Oct 24 2013
Lack of interest or enthusiasm during the executive interview process is on the top 10 list of reasons for candidate rejection. Executives don’t always realize it or understand just how important it is to follow up after an interview, beginning with a thank you letter to each interviewer.
Following up can help you turn an executive interview into an offer by knocking out your competition, reassuring the hiring manager of your capabilities, or turning a losing situation into a winning one. Consider the following pointers.
First of all, assess each interview. Effective follow-up depends on knowing what happened in the interview so that you can develop a follow-up action plan—an excellent part of your general career management plan. Ask yourself these questions:
- How did it go?
- What did they say? What did you say?
- How many people did you see and how much time did you spend with each one?
- What role does each one play and who is important?
- Who is the decision-maker?
- Which one is likely to most influence the decision?
- How quickly do they plan to decide?
- What do you believe you have to offer that your competition doesn't?
- What problems does the interviewer have and what solutions do you recommend?
Second, follow up with each person with whom you interviewed with—regardless of how the executive interview went—as soon as possible. Your goal is to influence the interviewers. Include the following components in your thank-you letters:
- Apply the same conversational tone reflected during the executive interview (friendly, formal etc.).
- Reaffirm your interest in the position and thank the interviewer for their time.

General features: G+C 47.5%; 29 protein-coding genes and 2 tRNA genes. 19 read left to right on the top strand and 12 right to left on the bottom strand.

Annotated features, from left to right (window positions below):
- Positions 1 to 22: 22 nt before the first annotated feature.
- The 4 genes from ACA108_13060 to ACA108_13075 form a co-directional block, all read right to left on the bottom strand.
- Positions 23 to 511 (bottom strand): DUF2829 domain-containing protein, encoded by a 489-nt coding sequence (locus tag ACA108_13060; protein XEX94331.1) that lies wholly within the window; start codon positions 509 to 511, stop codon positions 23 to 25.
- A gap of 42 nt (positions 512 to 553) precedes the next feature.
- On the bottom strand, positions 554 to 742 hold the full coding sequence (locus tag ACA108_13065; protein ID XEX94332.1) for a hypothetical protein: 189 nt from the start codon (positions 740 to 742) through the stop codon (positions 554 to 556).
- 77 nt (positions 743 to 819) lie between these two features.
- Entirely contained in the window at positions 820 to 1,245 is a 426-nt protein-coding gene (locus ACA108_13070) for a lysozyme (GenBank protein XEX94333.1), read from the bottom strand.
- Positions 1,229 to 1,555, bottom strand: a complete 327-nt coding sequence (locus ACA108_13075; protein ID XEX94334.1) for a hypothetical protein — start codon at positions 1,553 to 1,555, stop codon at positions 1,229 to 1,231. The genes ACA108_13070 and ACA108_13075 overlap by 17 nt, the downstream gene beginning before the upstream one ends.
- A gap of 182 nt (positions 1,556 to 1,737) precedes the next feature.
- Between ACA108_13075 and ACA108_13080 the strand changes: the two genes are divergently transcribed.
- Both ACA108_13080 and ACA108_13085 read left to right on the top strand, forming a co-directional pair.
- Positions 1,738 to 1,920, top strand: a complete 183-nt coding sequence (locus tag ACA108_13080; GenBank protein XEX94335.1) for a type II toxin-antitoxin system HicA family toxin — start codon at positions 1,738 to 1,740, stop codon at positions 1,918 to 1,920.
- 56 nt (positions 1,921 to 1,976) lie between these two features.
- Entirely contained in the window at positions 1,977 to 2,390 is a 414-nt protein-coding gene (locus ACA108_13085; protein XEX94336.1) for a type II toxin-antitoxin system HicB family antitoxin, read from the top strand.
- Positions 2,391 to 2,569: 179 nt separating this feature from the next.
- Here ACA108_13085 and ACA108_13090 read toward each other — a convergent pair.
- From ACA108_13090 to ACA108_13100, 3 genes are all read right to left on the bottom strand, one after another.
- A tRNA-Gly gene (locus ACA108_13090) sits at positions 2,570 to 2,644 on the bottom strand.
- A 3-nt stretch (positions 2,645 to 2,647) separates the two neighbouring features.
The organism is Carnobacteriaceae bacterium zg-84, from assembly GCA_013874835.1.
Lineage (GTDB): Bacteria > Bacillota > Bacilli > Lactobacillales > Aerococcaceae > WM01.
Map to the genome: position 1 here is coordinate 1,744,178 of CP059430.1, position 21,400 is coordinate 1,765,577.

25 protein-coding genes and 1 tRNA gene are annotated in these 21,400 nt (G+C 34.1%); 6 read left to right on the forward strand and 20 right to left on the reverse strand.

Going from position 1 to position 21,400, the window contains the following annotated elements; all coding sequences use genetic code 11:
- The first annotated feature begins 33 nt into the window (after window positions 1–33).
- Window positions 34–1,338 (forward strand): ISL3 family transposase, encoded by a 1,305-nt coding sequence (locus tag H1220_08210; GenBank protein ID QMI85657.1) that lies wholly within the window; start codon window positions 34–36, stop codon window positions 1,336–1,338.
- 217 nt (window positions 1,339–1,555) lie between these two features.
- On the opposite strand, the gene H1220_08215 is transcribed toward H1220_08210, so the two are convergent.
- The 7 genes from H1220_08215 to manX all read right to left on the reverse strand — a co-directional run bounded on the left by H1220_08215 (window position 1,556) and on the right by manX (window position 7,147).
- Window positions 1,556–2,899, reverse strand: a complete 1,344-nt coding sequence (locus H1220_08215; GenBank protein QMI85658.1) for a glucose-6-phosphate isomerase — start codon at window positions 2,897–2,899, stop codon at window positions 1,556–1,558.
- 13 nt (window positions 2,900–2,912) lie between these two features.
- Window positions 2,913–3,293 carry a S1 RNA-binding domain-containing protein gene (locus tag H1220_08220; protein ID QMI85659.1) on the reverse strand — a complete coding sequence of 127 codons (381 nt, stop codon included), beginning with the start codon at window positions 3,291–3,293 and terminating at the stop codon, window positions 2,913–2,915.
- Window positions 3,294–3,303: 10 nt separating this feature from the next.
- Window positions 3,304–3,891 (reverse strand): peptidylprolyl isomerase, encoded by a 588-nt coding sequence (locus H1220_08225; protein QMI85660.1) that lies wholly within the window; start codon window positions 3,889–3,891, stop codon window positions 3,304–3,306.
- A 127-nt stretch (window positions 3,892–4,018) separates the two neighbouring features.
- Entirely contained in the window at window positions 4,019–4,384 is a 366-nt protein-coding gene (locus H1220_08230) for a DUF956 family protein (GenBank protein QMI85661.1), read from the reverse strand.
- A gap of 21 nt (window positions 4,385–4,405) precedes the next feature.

- Reinforce your key qualifications that apply to the position and your understanding of the employer's immediate needs.
- Address any objections/misunderstandings to your candidacy or mention any points you omitted during the interview.
Reiterate the commitment you made at the end of the interview and state the next steps. For example, “If I don't hear from George within the next week or so, may I follow up with a call.”
Third, next steps may be additional executive interviews, discussion of your ideas for a new project, or a proposal on how you would handle a certain area. In addition, it is possible to influence the hiring decision maker by contacting anyone else who can help you. Think of the people (your references or mutual contacts) the hiring manager will most likely call for information. Call them, tell them about the position, and ask for their support by putting in a position word for you.
Every step of the interview process is an opportunity to make an impression. Put your best step forward right from the beginning, and it will be well worth your effort.